What’s your most prized possession and why? This is a tough one. But it would have to be something connecting my hobbies with travel, so I will say my photo albums/photo files and my camera. (I know this isn’t all one thing, but they are interconnected.) Some time before digital photography, someone said that the cheapest and most important thing you can bring home with you is your photos. What better way to make memories of an amazing trip?! For as long as I can remember, I have loved making photo albums. I took after my mother in this regard – she always made albums of her trips and of each year, at least after her grandchildren were born. I have done the same thing, but got woefully behind and so some “photo albums” are just pocket pages in a binder with the photos stuck in the pockets.
Some of my albums, however, I am very proud of – pre-digital book of my trip to Cuba in 2001 and 2 volumes of my month-long stay in Costa Rica come to mind. To do these books, I spent countless hours at scrapbooking workshops or carved out a little space for myself at home picking out the best background papers, stickers and other embellishments for each page. I spent hundreds of dollars on books and supplies. (The time and money were worth it!) The best albums I made were with the company Creative Memories – their photo books are high quality and relatively easy to add extra and mix types of pages.
I haven’t done many photo books digitally – only 3 so far, and I’m working on a 4th. I only got started about a year and a half ago with Shutterfly on my trip to Israel. That book came out pretty well, but there were a few mistakes – it was a learning experience, and as a result, my 2-volume trip to Egypt came out much better. I’m now working on France.
Since I generally don’t get around to starting and finishing these books until well after the trip is over, I have to rely on my memory, aided by the photos in my files, to put them together coherently. Besides the photos, I usually go to web sites about places I went to where either I didn’t take notes, couldn’t hear the guide very well, didn’t remember what the guide said, or didn’t even remember exactly what the subject of the photographs was! But that is OK, even advantageous, because a lot is lost whenever you go on a guided tour, and refreshing my mind about a particular site we saw using information from the Internet is a great way to fix it in my mind and immortalize it in the photo book! I learn even more about and appreciate those places than I had before!
And finally, my camera is part of all this. I often snap photos with my cellphone camera, which is light and easy, but I do endure the hassle of carrying around my Sony camera and lenses, because the quality of the photos taken with that are in general much better – plus I can take photos of details close-up that are too far away for a cellphone to capture a good image of. It was especially helpful on safari in Tanzania – which is why I bought a camera with a good telephoto lens initially.
If you had the time and inclination, what would you volunteer for? Habitat for Humanity or projects in poor countries – such as teaching literacy or modern hygiene to people in a village, building a school, or something else they need. I have a friend whose travel itinerary was most often with Earth Watch – she would participate in projects in different countries, as well as take time for sightseeing. I wish I had done that. One of my cousins was in the Peace Corps, another great program where you are really immersed in a culture and people.
Also, I would love to participate in an archaeological dig. In southern Illinois, there is an ancient site called Cahokia, where people belonging to the Mississippi culture built mounds and henges as part of their communities. Cahokia accepts volunteers of all ages. I saw an elderly man there whose task was to sift through dirt for pot shards, etc.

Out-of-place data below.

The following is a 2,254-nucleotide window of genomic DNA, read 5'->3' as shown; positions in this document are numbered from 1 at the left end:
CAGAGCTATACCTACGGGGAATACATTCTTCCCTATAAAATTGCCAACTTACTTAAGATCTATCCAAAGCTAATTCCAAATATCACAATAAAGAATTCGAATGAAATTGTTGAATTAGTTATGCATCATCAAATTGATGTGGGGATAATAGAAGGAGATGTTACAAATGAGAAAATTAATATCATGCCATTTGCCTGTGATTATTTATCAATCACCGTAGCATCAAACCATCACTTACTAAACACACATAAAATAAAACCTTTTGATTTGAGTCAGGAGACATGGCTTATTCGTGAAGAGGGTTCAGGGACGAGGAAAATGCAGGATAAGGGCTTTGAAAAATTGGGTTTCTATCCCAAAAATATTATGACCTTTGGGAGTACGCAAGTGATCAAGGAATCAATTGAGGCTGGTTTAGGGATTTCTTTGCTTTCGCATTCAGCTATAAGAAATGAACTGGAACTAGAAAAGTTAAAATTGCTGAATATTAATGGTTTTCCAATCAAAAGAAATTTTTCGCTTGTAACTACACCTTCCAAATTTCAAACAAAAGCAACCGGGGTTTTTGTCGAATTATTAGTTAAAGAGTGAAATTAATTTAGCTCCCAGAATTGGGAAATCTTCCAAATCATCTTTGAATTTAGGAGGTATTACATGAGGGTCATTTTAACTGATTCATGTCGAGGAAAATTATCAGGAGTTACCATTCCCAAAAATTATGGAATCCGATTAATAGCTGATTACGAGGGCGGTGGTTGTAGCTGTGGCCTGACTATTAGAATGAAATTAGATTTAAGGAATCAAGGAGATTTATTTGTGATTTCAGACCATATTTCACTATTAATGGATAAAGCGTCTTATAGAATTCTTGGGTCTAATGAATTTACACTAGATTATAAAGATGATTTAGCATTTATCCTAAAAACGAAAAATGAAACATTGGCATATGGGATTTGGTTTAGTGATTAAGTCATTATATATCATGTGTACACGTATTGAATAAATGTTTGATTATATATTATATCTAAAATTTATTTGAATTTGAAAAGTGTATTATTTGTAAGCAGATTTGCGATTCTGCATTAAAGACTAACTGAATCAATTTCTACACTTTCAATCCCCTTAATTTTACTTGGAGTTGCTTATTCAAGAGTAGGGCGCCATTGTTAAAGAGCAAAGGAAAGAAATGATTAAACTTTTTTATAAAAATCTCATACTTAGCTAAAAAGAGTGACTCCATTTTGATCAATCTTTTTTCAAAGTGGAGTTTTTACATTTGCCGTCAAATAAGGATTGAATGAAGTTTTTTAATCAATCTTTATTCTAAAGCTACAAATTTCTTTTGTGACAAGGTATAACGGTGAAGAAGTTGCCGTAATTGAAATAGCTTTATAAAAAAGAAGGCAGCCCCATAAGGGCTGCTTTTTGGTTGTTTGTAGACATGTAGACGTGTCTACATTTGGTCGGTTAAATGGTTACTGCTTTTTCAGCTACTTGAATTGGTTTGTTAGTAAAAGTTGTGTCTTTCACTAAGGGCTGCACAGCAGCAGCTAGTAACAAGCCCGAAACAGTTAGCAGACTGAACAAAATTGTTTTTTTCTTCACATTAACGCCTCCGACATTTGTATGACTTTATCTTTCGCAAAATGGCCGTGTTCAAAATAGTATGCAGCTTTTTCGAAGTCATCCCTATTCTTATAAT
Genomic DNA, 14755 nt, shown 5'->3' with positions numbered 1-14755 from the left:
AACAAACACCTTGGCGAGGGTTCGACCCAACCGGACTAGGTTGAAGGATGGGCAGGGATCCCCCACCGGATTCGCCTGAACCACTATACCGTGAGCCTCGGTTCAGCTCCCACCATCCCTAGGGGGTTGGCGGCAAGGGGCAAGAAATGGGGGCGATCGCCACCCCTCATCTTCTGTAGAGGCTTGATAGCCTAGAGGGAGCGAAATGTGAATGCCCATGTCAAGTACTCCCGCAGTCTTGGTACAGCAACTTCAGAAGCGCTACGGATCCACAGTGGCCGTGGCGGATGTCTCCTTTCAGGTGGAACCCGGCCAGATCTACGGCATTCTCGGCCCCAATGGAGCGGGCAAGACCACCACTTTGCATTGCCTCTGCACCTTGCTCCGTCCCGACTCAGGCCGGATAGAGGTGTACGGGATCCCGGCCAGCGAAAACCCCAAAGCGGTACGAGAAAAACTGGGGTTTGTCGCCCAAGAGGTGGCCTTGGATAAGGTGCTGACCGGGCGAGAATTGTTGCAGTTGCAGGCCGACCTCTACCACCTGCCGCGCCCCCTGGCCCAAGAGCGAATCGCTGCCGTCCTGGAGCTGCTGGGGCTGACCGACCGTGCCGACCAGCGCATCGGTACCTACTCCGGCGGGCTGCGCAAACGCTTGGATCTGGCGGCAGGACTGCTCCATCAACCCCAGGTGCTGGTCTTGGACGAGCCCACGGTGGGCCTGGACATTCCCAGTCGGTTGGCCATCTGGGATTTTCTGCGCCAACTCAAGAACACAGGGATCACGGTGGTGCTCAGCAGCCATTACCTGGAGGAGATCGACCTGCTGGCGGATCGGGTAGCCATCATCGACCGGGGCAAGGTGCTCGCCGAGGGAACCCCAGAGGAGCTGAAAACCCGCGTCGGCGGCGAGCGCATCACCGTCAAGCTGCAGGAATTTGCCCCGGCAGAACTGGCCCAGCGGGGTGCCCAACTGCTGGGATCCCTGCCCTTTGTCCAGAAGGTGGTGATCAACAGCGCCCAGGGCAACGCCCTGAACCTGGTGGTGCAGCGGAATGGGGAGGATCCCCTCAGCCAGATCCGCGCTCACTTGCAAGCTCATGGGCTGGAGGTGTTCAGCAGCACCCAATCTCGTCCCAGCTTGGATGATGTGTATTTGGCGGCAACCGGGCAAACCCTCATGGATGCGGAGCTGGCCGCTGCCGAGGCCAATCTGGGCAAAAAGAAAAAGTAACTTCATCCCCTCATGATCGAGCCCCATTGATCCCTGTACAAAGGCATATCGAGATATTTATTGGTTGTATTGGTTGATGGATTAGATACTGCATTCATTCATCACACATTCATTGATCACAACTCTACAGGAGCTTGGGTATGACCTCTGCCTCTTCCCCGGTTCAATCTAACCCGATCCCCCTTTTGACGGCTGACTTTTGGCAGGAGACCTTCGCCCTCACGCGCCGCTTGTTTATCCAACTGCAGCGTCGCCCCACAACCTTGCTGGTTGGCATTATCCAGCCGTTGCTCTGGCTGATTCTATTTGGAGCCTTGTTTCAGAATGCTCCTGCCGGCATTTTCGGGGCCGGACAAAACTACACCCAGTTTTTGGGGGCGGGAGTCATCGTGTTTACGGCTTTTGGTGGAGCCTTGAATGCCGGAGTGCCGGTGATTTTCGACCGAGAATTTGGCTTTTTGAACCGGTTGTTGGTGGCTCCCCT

Do you think that humans will ever be able to live together in harmony? Being an optimist and an idealist, I still have that hope. I think it can happen if all the countries of the world join in a effort to solve a global problem that affects us all – dealing with climate change. This is an urgent issue that needs addressing, but its components are so vast and diverse that people in different areas are affected in different ways, all of which could be part of the global project. There is a lot of politics involved on every level and in every country, social and economic disparities and needs, scientific knowledge, business considerations, and understanding why saving a particular species, say, benefits us all. All creatures need to be respected and considered, and included in the plan to solve the overall plight of our planet.
Gratitute section: Share something uplifting with everyone. It can be some writing or an image or photo you like!
Yesterday was Earth Day, so I’d like to share a few inspirational quotes – “food for thought.”
To what degree have you been able to control the course that your life has taken? Or is being in control of your life just an illusion?
I watched a science program the other day that discussed unanswered questions posed by quantum physics, such as the possibility that everything that happens in the universe was predestined at the time of the Big Bang. Other people see it in religious terms, that God has control over us and sees our past, present and future, that God can decide whether to make something happen or not. I don’t believe God controls my life and quantum physics is too confusing for me.
We as human beings don’t have total control over our lives. We might be born in a wealthy, powerful country or in a poor, underprivileged country. Within that country, we are born into a particular race and class, both of which have repercussions in a society – culturally, politically, socially, economically. Within that race and class, we are born into a family that is loving and supportive, one in which there is abuse and violence, one which values education, or one that does not. Then there are individual limitations: inherited or nurtured. We have talent for something but our limitations hold us back. Within all these parameters, we have choice, or a modicum of control. Will we choose to develop our natural talent or pursue a more difficult course? Will we let our physical or mental limitations hold us back or will we overcome them or at least find coping mechanisms?